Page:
An important feature of the invention is a smaller collection volume of liquid extractant which facilitates interfacing with commercially available instruments and allows use of most of the collected sample in a single analysis. This, in turn, greatly enhances the sensitivity of measurements and permits specification of detection capabilities in terms of the weight of collected analyte rather than in terms of its concentration in the liquid extractant.
In connection with the foregoing features, it is another feature of the invention to provide a system of the type set forth, which offers the advantages of low-temperature operation, selectivity, simplicity, speed, and ready adjustability to a wide dynamic range of analyte concentrations. Since it requires no thermal desorption, it is especially suited for highly reactive and thermally labile compounds. The invention can also be made highly selective to analytes of interest by proper choice of the liquid extractant.
Yet another feature of the invention is a transportable unit which collects liquid samples over fixed time intervals, with interruptions between sampling periods being effected manually. Automatic collection of a multiplicity of liquid samples over short time intervals (for near-real time determinations of the compositions of the sampled air) are also possible.
These and other features of the invention are attained by providing a system for detecting traces of an analyte in a fluid medium comprising: an elongated gas impermeable container having a longitudinal wall, an upper end and a lower end, and wettable material disposed in the container and extending through much of the length thereof, means for continuously wetting the wettable material with an analyte-sorbing liquid so that the liquid moves toward one end of the material for wetting much of the length thereof, means for flowing the gaseous medium through an inlet opening in the container in contact with the wettable material for trapping and preconcentrating traces of analyte in the sorbing liquid, and means for removing from the container the sorbing liquid containing the preconcentrated traces of analytes. To prevent losses of analyte by adsorption onto solid surfaces, any dry surfaces within the apparatus that the gaseous medium may encounter before coming into contact with the liquid either have a negligibly small area or are maintained at a temperature at which adsorption of analyte is negligibly low.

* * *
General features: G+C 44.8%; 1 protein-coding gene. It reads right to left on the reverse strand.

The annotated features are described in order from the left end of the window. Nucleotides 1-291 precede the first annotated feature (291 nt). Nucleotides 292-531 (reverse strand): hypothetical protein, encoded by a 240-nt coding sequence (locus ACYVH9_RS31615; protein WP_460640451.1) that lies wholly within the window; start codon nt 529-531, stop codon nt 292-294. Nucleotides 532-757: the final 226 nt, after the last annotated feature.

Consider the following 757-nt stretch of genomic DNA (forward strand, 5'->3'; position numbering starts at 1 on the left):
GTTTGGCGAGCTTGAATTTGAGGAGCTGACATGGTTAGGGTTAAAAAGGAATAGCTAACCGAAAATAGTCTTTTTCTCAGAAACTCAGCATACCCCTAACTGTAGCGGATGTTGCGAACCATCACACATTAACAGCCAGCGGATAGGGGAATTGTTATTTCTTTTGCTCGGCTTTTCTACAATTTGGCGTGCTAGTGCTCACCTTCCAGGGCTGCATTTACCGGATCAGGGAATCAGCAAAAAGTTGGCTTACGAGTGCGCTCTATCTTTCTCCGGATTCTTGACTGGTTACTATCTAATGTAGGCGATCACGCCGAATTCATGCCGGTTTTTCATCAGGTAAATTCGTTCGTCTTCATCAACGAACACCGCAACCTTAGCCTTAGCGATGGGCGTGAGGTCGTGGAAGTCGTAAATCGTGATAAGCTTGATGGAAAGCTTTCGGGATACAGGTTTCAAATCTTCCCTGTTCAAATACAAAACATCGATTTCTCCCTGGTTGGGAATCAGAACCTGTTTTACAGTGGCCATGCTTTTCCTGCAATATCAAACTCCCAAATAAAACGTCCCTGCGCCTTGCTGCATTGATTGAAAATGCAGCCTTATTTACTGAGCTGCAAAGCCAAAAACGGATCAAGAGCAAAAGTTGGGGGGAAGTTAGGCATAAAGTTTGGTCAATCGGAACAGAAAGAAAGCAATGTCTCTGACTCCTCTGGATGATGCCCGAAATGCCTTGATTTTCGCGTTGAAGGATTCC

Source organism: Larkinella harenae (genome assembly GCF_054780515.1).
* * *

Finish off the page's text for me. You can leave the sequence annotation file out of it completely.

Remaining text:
Additional objects, advantages and novel features of the invention will be set forth in part in the description which follows, and in part will become apparent to those skilled in the art upon examination of the following drawings or may be learned by practicing the invention. The objects and advantages of the invention may be realized and attained by means of the instrumentalities and combinations particularly pointed out in the appended claims.
For the purpose of facilitating an understanding of the invention there are illustrated in the accompanying drawings preferred embodiments thereof, from an inspection of which, when considered in connection with the following description, the invention, its construction and operation, and many of its advantages should be readily understood and appreciated.
FIG. 1 is a functional block diagram illustrating an analytical system using a preconcentrator in accordance with the present invention;
FIG. 2 is a side elevational view of a preconcentrator sampler for use in the system of FIG. 1;
FIG. 3 is an enlarged elevational view of an inlet hole of the preconcentrator of FIG. 2;
FIG. 4 is a functional block diagram of an analytical system constructed in accordance with one embodiment of the present invention utilizing colorimetric detection;
FIG. 5 is a functional block diagram of another embodiment of the present invention utilizing photometric detection with the use of optic fibers;
FIG. 6 is a functional block diagram of another embodiment of the invention utilizing chemiluminescence and photometric detection;
FIG. 7 is a functional block diagram of another embodiment of the invention utilizing fluorescence and photometric detection;
FIG. 8 is a functional block diagram of another embodiment of the invention utilizing amperometric detection;
FIG. 9 is a functional block diagram of a still further embodiment of the invention utilizing amperometric detection;
FIGS. 10a and 10b are functional block diagrams of calibration techniques for the analytical systems of the present invention; and
FIG. 11 shows a schematic diagram of a system for removing the collection of analyte-enriched sorbing liquid.
Referring to FIG. 1, there is illustrated a generalized analytical system 10 in accordance with the principles of the present invention. The system 10 includes a preconcentrator 15, which may be of the type disclosed in the aforementioned copending U.S. application Ser. No. 330,655. The preconcentrator 15 has a fluid inlet 14 and a fluid outlet which is coupled through a flowmeter controller 16 to a pump 17. The system 10 also includes an extractant source 18 which is coupled to the preconcentrator 15 and provides analyte-sorbing liquid thereto. Also coupled to the preconcentrator 15 is an analyte detector 19, which may include an electrochemical, piezoelectric or immunoassay detector. The output signal from the analyte detector 19 may be coupled to the extractant source 18 and to the flowmeter controller 16.